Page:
By Gareth Thomas MP, Shadow Minister for Civil Society and Minister for International Development until 2010
Today, people around the world are marking World Malaria Day to celebrate the progress that has been made towards eradicating malaria, and to commemorate those who have lost their lives to the disease. Huge progress has been made in the last decade, with global cases of malaria falling by 26% in that time.
Under Tony Blair’s leadership, Britain helped to set up the Global Fund to Fight HIV, Tuberculosis and Malaria in 2002. Malaria is preventable and treatable, and the Department for International Development played a leading role under Labour in supporting the Global Fund’s vital work – distributing insecticide-treated nets to prevent the spread of malaria, and increasing the number of anti-malarial treatment courses available worldwide, from 11 million in 2005, to more than 170 million in 2010.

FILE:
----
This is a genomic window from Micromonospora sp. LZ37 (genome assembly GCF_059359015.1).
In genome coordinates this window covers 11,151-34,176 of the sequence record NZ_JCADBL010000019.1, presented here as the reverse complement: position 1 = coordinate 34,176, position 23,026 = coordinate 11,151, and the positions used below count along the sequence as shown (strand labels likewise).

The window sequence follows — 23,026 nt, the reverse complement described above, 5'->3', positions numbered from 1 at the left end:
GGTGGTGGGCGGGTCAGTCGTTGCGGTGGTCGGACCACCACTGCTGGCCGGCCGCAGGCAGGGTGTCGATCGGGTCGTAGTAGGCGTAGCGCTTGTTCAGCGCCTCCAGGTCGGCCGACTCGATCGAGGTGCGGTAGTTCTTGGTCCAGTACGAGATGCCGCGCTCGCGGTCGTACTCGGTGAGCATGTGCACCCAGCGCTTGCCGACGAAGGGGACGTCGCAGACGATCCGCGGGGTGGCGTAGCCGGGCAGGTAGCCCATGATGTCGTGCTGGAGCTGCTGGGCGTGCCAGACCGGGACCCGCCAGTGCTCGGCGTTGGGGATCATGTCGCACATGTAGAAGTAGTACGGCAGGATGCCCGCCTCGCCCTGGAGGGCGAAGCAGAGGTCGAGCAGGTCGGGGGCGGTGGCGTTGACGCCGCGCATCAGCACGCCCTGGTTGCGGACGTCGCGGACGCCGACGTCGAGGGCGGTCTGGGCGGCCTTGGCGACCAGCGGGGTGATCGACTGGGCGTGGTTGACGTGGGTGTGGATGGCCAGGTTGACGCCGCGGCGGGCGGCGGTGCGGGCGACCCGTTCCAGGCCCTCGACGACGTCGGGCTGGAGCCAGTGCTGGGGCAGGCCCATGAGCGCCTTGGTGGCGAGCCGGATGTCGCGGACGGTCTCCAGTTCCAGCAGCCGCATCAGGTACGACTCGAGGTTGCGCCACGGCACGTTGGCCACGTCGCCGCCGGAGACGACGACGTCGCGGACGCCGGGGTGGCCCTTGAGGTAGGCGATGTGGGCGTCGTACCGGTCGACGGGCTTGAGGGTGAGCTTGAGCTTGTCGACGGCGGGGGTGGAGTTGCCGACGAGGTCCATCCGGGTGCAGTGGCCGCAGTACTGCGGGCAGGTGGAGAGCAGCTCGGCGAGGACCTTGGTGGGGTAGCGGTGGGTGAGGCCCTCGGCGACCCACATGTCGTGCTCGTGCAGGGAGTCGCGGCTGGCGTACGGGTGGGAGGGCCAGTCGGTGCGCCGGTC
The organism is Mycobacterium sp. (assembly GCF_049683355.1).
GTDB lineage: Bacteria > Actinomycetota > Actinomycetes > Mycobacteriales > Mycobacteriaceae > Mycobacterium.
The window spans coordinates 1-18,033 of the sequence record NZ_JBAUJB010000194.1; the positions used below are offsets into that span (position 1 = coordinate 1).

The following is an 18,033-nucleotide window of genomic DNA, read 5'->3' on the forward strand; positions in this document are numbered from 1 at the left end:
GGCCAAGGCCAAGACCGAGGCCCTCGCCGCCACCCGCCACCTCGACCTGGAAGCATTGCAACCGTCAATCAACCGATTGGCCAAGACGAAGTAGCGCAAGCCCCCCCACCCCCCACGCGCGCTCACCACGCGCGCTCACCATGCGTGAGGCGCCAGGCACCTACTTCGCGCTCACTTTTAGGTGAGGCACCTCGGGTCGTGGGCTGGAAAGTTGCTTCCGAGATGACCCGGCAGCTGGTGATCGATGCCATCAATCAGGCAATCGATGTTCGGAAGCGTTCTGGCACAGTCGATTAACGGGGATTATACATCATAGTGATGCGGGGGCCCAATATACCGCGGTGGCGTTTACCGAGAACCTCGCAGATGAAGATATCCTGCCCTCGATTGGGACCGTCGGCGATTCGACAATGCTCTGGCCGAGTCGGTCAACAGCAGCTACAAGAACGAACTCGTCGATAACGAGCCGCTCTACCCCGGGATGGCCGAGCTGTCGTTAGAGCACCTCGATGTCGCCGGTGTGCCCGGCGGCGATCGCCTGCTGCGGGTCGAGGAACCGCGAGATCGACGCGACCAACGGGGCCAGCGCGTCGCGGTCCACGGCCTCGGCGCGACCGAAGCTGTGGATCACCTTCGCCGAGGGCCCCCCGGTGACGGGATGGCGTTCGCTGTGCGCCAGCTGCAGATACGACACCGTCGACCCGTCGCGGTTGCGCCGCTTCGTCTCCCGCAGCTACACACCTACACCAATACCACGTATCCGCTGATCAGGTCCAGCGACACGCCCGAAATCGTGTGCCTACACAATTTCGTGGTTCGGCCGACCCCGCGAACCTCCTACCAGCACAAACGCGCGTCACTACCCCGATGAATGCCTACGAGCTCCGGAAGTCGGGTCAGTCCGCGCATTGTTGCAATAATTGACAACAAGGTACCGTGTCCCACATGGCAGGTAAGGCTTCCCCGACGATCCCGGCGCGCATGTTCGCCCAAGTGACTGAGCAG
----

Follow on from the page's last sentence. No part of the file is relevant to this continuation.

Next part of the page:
Sadly, this momentum is now under threat, as the Global Fund is struggling to cope with a funding shortfall. Britain currently chairs the Global Fund, and Andrew Mitchell should use this opportunity to persuade other donors to help plug the gap in funding. The theme for World Malaria Day this year is ‘Sustain Gains, Save Lives: Invest in Malaria’, and it is vitally important that the momentum built up over the last decade is maintained, or there is a serious risk that the gains made will be lost.